BBC thought it could continue to do the amazingly popular Top Gear show without the three hosts who actually made it popular. But the first reactions to the show were less than stellar, and the replacements were not able to deliver. In fact, they were awful. So we can’t say we’re totally surprised to hear that Chris Evans, the guy that should have replaced Jeremy Clarkson, is leaving the show.
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“Stepping down from Top Gear. Gave it my best shot but sometimes that’s not enough,” the star wrote on Twitter on Monday. “The team are beyond brilliant, I wish them all the best.”
He continued, “I feel like my standing aside is the single best thing I can now do to help the cause.” The show hit a series low on Sunday night when an average of 1.9 million tuned in to watch the season finale of this year’s Top Gear.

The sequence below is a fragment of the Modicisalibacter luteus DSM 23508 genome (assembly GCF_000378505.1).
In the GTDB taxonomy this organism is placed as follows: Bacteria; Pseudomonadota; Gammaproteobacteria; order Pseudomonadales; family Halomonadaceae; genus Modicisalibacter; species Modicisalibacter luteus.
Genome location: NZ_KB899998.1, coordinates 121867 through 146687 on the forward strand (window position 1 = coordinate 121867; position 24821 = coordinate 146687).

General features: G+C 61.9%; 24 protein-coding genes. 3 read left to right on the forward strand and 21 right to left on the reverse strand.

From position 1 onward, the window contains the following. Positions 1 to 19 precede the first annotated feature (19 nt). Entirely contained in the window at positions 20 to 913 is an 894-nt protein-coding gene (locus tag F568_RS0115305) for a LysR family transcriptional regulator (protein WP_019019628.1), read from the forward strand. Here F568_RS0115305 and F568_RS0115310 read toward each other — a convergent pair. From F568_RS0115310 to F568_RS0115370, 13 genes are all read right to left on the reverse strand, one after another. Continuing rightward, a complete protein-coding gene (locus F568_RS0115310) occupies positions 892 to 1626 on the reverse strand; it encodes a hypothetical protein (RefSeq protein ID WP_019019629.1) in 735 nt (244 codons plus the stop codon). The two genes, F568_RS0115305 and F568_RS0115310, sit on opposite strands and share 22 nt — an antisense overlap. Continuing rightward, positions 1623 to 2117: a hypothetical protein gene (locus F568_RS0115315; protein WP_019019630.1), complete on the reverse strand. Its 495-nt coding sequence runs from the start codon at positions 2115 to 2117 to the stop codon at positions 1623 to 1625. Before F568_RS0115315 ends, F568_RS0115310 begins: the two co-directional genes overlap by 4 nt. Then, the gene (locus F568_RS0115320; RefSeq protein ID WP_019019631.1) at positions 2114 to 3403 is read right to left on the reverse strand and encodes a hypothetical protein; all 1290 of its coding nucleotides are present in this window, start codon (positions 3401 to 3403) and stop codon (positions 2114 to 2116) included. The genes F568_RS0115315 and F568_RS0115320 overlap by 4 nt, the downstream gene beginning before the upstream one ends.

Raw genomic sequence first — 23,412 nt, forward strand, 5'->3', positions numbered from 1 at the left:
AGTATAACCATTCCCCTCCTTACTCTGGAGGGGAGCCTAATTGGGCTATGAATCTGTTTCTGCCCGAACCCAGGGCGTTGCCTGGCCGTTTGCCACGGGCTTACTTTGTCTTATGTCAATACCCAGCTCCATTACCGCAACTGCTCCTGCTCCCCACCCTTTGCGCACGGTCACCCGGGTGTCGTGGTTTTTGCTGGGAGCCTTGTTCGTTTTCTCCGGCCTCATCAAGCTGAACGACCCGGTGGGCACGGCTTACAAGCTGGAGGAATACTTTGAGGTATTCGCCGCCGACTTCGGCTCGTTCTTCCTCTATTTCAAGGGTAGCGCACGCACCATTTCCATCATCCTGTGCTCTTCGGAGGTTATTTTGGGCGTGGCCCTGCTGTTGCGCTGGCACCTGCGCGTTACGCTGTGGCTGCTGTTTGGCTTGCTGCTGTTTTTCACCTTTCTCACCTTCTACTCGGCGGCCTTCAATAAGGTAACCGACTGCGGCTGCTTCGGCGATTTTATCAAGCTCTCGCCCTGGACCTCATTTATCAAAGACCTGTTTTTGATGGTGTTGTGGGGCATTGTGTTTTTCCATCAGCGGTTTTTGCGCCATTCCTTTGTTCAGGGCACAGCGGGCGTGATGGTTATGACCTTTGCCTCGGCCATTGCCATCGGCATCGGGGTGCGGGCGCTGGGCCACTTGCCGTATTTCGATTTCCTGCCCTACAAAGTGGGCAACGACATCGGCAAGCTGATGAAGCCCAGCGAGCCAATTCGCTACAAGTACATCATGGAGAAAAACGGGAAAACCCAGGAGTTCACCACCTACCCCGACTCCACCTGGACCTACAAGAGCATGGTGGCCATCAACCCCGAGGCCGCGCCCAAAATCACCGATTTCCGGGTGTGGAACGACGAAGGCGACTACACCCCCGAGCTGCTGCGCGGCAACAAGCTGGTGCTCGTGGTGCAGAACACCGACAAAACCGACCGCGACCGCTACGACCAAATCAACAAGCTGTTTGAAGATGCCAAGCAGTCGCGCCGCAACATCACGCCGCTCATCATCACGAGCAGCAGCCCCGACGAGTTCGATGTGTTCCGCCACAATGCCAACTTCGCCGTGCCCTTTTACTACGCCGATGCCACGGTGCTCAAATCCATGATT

Stepping down from Top Gear. Gave it my best shot but sometimes that's not enough. The team are beyond brilliant, I wish them all the best.
— Chris Evans (@achrisevans) July 4, 2016
According to the BBC, he said he would continue his other BBC commitments including Radio 2, CarFest, Children In Need and 500 Words.
“I have never worked with a more committed and driven team than the team I have worked with over the last 12 months,” Evans told BBC. “I remain a huge fan of the show, always have been, always will be.”
It’s unclear whether the other hosts will stay on for the next season. “He firmly believes that the right people remain, on both the production team and presenting team, to take the show forward and make it the hit we want it to be,” director of BBC Studios Mark Linsey said.
A few days ago, a report said that Matt LeBlanc threatened to leave if Chris Evans remained on the show. “The team does not gel at all, and the atmosphere between the presenters is decidedly frosty,” an anonymous source told The Sun.